Woman advances to PBA title round

By wire services
Published March 20, 2005

WYOMING, Mich. - Liz Johnson became the first woman to reach the championship round of a Professional Bowling Association event Saturday, beating Richard Wolfe 4-3 in the quarterfinals of the Banquet Open.

Johnson of Cheektowaga, N.Y., won the final game 248-200.

"I'm not feeling anything right now. I'm just numb," Johnson said. "It's an awesome feeling, and to have so many people behind me is great.

"I'm normally not an emotional person, especially when I'm bowling. But to have that much support in the bowling center, it broke me down."

Johnson spent eight seasons with the Women's PBA and won the 1996 U.S. Open as a rookie. She won 10 more titles and earned more than $500,000. She became the first woman to qualify for a PBA event in November.

Johnson earned the Banquet Open's final berth Wednesday in qualifying then advanced by finishing 11th in Thursday's exempt qualifying rounds.

Johnson faces Wes Malott in today's semifinals. Malott beat 40-time tour winner Walter Ray Williams Jr. 4-3.

TENNIS: Clijsters wins title

Former No.1 Kim Clijsters beat top-ranked Lindsay Davenport 6-4, 4-6, 6-2 to win the Pacific Life Open in Indian Wells, Calif. The Belgian rallied from down 4-0 in the first and took control in the third with groundstrokes consistently on or near the lines.

Roger Federer and Lleyton Hewitt reached the men's final. Federer beat Guillermo Canas 6-3, 6-1 behind seven aces and 12 forehand winners. Hewitt beat Andy Roddick 7-6 (7-2), 6-7 (3-7), 7-6 (7-4) in a match that took 2 hours, 33 minutes. Roddick had 25 aces to Hewitt's 10 but made 53 unforced errors to Federer's 37.

SOCCER: U.S. beats Honduras

Eddie Johnson scored late in the first half to lift the United States to a 1-0 win over Honduras in Albuquerque, N.M., the final tuneup before a World Cup qualifier at Mexico on March27. Johnson, 20, scored his seventh goal in six games with the national team in the 45th minute, when he put in a rebound of Clint Mathis' shot that hit the crossbar.

Kevin Hartman preserved the shutout in the 88th minute when he smothered a shot from in front of the goal by Wilmer Velasquez.

WORLD CUP: FIFA reduced penalties against Albania and Costa Rica for unruly fan behavior during qualifiers. Albania's fine was cut from $34,000 to $17,000, and it will play one home game before no fans instead of two. Costa Rica still must play its March26 qualifier against Panama without fans, but its fine was reduced from $17,000 to $8,500.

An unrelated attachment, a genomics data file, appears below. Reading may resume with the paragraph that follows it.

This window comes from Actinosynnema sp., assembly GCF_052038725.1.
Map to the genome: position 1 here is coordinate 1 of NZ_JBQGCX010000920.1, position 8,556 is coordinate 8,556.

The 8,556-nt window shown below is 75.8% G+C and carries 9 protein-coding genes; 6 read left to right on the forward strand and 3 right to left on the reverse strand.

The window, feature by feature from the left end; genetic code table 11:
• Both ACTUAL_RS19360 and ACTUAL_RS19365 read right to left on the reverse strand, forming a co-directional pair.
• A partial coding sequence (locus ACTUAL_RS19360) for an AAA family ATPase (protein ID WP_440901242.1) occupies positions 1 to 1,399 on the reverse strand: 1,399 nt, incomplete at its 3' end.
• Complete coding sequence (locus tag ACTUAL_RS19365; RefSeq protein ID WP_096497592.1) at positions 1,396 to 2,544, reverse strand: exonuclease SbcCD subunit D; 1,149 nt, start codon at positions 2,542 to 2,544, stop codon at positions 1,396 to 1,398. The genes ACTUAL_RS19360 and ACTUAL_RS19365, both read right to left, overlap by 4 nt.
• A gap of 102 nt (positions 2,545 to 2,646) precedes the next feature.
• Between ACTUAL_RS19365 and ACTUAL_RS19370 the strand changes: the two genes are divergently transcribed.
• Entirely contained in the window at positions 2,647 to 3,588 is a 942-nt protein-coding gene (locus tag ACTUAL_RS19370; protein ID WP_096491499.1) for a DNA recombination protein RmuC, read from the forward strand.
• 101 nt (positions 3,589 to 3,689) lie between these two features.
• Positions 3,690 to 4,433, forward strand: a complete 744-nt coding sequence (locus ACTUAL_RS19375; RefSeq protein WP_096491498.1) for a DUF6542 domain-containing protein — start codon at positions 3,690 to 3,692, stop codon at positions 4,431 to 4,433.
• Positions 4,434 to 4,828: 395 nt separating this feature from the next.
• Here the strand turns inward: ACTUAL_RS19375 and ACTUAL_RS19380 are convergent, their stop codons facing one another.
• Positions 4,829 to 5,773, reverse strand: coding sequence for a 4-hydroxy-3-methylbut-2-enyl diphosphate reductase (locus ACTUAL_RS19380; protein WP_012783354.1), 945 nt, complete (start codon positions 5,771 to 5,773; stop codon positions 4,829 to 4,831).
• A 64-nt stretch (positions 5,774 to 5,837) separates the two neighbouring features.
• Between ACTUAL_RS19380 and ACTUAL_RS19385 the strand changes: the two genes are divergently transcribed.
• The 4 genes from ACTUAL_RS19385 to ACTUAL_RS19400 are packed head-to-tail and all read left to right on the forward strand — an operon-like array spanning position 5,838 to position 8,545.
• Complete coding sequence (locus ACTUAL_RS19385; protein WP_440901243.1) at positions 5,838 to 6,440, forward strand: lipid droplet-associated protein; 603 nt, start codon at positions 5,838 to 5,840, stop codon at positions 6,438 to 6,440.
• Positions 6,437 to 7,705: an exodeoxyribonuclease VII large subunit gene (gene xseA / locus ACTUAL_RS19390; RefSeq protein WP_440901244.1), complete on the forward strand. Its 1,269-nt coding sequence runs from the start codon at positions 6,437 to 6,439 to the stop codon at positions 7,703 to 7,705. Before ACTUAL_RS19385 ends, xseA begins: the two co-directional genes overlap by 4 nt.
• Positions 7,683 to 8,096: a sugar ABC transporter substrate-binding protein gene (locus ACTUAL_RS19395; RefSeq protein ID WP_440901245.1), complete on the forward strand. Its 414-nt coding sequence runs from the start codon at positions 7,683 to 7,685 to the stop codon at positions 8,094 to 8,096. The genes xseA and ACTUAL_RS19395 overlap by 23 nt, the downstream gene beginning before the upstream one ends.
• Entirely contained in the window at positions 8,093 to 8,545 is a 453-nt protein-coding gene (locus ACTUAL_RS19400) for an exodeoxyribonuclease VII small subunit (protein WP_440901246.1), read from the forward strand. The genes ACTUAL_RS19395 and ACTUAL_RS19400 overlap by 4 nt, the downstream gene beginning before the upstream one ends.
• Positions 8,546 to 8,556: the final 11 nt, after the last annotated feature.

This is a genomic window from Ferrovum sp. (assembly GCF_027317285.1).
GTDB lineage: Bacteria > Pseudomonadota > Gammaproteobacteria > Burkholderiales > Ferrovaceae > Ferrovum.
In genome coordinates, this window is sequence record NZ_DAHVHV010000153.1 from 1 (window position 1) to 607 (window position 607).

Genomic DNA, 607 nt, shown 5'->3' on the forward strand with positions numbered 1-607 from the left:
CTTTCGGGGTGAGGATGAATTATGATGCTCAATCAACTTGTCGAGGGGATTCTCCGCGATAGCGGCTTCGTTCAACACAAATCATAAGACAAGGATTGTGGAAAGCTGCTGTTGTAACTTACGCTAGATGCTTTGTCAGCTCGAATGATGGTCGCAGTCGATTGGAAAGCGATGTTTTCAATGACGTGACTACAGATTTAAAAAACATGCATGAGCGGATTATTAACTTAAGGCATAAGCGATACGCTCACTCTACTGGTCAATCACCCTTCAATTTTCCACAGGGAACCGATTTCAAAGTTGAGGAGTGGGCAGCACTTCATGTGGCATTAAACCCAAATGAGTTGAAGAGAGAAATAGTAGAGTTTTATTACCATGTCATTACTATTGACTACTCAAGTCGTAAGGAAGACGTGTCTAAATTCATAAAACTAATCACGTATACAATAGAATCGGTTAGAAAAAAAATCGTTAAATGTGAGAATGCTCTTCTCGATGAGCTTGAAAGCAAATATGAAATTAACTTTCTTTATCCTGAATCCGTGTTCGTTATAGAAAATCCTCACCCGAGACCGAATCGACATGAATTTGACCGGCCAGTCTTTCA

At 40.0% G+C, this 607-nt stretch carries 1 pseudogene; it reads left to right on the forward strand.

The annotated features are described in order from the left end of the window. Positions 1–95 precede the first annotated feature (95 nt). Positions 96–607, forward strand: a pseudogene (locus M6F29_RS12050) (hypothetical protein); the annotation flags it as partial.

WINTER SPORTS: Norwegian wins title

Norway's Ole Einar Bjoerndalen won the overall World Cup biathlon title after finishing second to France's Raphael Poiree in the final 15-kilometer mass start race in Khanty-Mansiysk, Russia. Germany's Sven Fischer led by 35 entering the event but withdrew because of the flu. Poiree finished in 40:31.9. Bjoerndalen was 14.5 seconds behind to finish with 923 points, nine more than Fischer.

Russia's Olga Zaitseva won the women's 12K mass start race, but France's Sandrine Bailly took 13th for the overall title.

SKIING: Americans Nate Roberts and Hannah Kearney won moguls titles at the Freestyle World Championships in Ruka, Finland. Jeremy Bloom, who won six consecutive events for the World Cup title, missed the landing on his second jump and was 36th.


CROSS COUNTRY: Ethiopia's Kenenisa Bekele, the 2004 Olympic gold medalist in the 10,000 meters, won his fourth consecutive short-course title at the world championships in Saint-Galmier, France. Bekele, who goes for his fourth consecutive long-course title today, won the 4K race in 11:33, five seconds faster than Kenya's Abraham Chebii. Bekele's countrywoman, Tirunesh Dibaba, won the women's long-course title. She finished the 8K in 26:34, three seconds faster than Ethiopia's Werknesh Kidane. Ethiopia also won the men's and women's team titles.

CYCLING: Alessandro Petacchi won the Milan-San Remo classic in Italy, his 12th victory this season. He took the lead in the final 200 meters then edged Germany's Danilo Hondo and Norway's Thor Hushovd in the 182.2-mile race.